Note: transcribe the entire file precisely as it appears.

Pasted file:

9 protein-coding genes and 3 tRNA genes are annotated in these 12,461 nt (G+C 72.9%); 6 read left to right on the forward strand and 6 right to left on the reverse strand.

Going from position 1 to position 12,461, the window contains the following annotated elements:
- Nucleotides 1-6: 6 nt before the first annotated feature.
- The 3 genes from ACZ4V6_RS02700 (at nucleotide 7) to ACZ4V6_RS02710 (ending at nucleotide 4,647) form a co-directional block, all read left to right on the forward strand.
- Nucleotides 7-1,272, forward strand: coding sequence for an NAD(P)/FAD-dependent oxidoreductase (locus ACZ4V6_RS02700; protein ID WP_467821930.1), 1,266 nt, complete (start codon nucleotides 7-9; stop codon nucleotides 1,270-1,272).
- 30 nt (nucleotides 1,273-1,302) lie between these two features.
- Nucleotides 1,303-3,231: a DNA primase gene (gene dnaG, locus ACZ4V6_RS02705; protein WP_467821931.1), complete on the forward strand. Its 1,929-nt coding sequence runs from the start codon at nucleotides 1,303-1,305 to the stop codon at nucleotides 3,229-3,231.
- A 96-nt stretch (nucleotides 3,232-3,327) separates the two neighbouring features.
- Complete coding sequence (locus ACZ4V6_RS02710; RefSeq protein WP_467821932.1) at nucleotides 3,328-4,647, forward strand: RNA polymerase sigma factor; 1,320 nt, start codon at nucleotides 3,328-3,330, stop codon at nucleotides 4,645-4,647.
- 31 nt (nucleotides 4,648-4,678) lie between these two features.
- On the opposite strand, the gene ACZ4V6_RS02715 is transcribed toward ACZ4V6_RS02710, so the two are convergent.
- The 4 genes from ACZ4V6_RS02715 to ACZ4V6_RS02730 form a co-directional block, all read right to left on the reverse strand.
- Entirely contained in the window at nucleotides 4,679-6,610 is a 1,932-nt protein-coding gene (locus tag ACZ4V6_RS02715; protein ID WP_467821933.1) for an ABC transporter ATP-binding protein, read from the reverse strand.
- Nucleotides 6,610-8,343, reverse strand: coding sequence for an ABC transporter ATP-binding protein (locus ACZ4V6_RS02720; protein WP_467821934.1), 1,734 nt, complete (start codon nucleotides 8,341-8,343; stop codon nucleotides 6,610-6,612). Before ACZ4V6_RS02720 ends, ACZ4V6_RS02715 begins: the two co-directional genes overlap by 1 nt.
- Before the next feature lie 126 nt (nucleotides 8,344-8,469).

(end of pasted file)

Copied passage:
9 protein-coding genes and 3 tRNA genes are annotated in these 12,461 nt (G+C 72.9%); 6 read left to right on the forward strand and 6 right to left on the reverse strand.

Going from position 1 to position 12,461, the window contains the following annotated elements:
- Nucleotides 1-6: 6 nt before the first annotated feature.
- The 3 genes from ACZ4V6_RS02700 (at nucleotide 7) to ACZ4V6_RS02710 (ending at nucleotide 4,647) form a co-directional block, all read left to right on the forward strand.
- Nucleotides 7-1,272, forward strand: coding sequence for an NAD(P)/FAD-dependent oxidoreductase (locus ACZ4V6_RS02700; protein ID WP_467821930.1), 1,266 nt, complete (start codon nucleotides 7-9; stop codon nucleotides 1,270-1,272).
- 30 nt (nucleotides 1,273-1,302) lie between these two features.
- Nucleotides 1,303-3,231: a DNA primase gene (gene dnaG, locus ACZ4V6_RS02705; protein WP_467821931.1), complete on the forward strand. Its 1,929-nt coding sequence runs from the start codon at nucleotides 1,303-1,305 to the stop codon at nucleotides 3,229-3,231.
- A 96-nt stretch (nucleotides 3,232-3,327) separates the two neighbouring features.
- Complete coding sequence (locus ACZ4V6_RS02710; RefSeq protein WP_467821932.1) at nucleotides 3,328-4,647, forward strand: RNA polymerase sigma factor; 1,320 nt, start codon at nucleotides 3,328-3,330, stop codon at nucleotides 4,645-4,647.
- 31 nt (nucleotides 4,648-4,678) lie between these two features.
- On the opposite strand, the gene ACZ4V6_RS02715 is transcribed toward ACZ4V6_RS02710, so the two are convergent.
- The 4 genes from ACZ4V6_RS02715 to ACZ4V6_RS02730 form a co-directional block, all read right to left on the reverse strand.
- Entirely contained in the window at nucleotides 4,679-6,610 is a 1,932-nt protein-coding gene (locus tag ACZ4V6_RS02715; protein ID WP_467821933.1) for an ABC transporter ATP-binding protein, read from the reverse strand.
- Nucleotides 6,610-8,343, reverse strand: coding sequence for an ABC transporter ATP-binding protein (locus ACZ4V6_RS02720; protein WP_467821934.1), 1,734 nt, complete (start codon nucleotides 8,341-8,343; stop codon nucleotides 6,610-6,612). Before ACZ4V6_RS02720 ends, ACZ4V6_RS02715 begins: the two co-directional genes overlap by 1 nt.
- Before the next feature lie 126 nt (nucleotides 8,344-8,469).